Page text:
I am speaking from experience here. I have worked some really long hours in my career. Anyone who has worked long hours, if they are honest, they will tell you, your productivity goes down throughout the day. The first eight hours you will be pretty alert, have lots of energy, be able to focus and think clearly. But at some point, you start becoming less effective at your job. If you have been at work for 14 hours, the quality of your work at the end of the day is not the same as it was at the beginning of the day. You start to slow down. You start to make more mistakes. You are not thinking as clearly. So if businesses spent more effort scheduling their people, and hiring more people, the business might even be more productive, because their worn out employees will not be walking around like zombies.
Even if you are not working at these banks, you should really care about this issue, because this affects everyone. The decisions made by the workers at Goldman Sachs impact the rest of the economy. These are important jobs. We need the workers at Goldman Sachs to be making good, thoughtful decisions. If they are working 98 hours per week, how can they possibly make good decisions? They are exhausted. If this is the way things are being run, is it any surprise that our economy is full of problems. We desperately need finance professionals and accountants who are well rested and making good decisions.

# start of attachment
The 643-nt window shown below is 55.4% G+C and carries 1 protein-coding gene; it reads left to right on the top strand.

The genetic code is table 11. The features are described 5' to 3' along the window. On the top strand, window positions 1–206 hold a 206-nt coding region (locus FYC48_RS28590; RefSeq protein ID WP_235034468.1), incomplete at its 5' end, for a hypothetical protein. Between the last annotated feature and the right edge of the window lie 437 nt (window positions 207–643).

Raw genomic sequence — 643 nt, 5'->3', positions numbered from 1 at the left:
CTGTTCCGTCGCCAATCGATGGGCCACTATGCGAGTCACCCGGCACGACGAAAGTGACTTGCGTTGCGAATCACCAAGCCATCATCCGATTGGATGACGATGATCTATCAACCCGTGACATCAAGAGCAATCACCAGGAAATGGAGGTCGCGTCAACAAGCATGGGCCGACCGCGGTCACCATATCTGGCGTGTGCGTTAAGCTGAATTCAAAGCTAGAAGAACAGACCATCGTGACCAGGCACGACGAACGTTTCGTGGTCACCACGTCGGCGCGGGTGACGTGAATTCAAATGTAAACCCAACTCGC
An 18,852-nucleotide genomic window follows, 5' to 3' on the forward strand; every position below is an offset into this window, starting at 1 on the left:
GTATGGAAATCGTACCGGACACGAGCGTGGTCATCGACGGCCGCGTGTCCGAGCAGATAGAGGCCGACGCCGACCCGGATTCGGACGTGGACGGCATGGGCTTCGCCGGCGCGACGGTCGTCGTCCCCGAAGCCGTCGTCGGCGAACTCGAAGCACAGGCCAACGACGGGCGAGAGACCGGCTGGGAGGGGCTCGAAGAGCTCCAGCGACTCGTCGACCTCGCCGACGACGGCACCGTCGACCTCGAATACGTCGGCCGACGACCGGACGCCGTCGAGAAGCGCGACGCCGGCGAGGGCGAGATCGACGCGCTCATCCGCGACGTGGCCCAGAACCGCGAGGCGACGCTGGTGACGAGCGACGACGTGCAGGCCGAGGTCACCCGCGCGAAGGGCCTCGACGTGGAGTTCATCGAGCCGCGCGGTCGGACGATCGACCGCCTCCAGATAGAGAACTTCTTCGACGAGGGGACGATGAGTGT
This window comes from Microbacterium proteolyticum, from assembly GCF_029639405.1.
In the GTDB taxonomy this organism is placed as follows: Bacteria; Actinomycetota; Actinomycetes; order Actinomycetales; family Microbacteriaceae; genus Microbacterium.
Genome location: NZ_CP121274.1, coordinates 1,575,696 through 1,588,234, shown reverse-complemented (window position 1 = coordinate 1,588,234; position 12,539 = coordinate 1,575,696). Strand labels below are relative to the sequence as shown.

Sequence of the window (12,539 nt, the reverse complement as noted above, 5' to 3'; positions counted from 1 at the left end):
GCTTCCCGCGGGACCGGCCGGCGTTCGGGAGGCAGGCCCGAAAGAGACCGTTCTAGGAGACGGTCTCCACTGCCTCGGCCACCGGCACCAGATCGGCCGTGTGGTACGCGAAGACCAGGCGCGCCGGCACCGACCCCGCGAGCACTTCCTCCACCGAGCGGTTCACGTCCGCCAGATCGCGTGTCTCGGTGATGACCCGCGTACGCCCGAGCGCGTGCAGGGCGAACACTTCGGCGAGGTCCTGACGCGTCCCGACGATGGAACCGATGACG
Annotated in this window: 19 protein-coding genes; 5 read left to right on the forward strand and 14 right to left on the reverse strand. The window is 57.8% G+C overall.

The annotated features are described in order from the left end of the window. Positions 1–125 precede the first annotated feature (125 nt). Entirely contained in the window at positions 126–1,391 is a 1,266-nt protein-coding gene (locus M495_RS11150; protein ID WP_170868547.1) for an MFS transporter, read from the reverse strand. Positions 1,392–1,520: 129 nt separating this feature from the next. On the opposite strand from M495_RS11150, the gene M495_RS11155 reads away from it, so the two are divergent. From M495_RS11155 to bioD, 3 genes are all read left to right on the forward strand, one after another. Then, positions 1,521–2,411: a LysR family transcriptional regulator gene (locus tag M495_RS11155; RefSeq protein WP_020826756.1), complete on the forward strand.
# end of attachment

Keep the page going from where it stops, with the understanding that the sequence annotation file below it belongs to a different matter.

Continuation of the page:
What do we do about this? In my videos, I recommend that in the United States we change FLSA laws to cover all workers. Anyone who works over 40 hours in a week, should be paid time and a half. It would be a simple change to existing laws on the books and it would create an incentive for businesses to stop taking advantage of their workers.
Even if you think “Zach, you are going to far.” If you think my recommendation is too much, let us at least put limits on these companies. Let us put a cap saying it is illegal to work someone more than 60 hours per week. 60 hours per week is already horrible. We decided it was inhumane 83 years ago. Let us at least put some limit in place. We, as a society, get to decide what an inhumane work environment looks like. A 98 hour per week workplace is inhumane, and it should not happen in any business in the United States. And there should be laws on the books to make sure it does not happen.
Again, I am sure the free market people will argue, that if these workers at Goldman Sachs are so unhappy, they can just leave. Can’t they quit their jobs? No. They really can’t. Where are they going to go? There are no alternatives. All the major investment banks, and all the major accounting firms treat their employees the same way. There are no protections. You are expected to work insane hours. Of course, the employee could become a blue collar worker in a factory, where they would at least have some protections. But I am betting they became an accountant or a finance professional because they like the job and want to do meaningful work. The bottom line is it is not right. You should not be put in the situation of having to decide to work a 98 hour work week, or quit your job. That is not right. You should have the opportunity to do your job in a happy and healthy workplace environment. These jobs are important roles in society and we should be treating these people with some dignity. We need good people to become financial professionals, and we need them to be in an environment where they can make good healthy decisions.
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Neither Zach De Gregorio or Wolves and Finance shall be liable for any damages related to information in this video. It is recommended you contact a CPA in your area for business advice.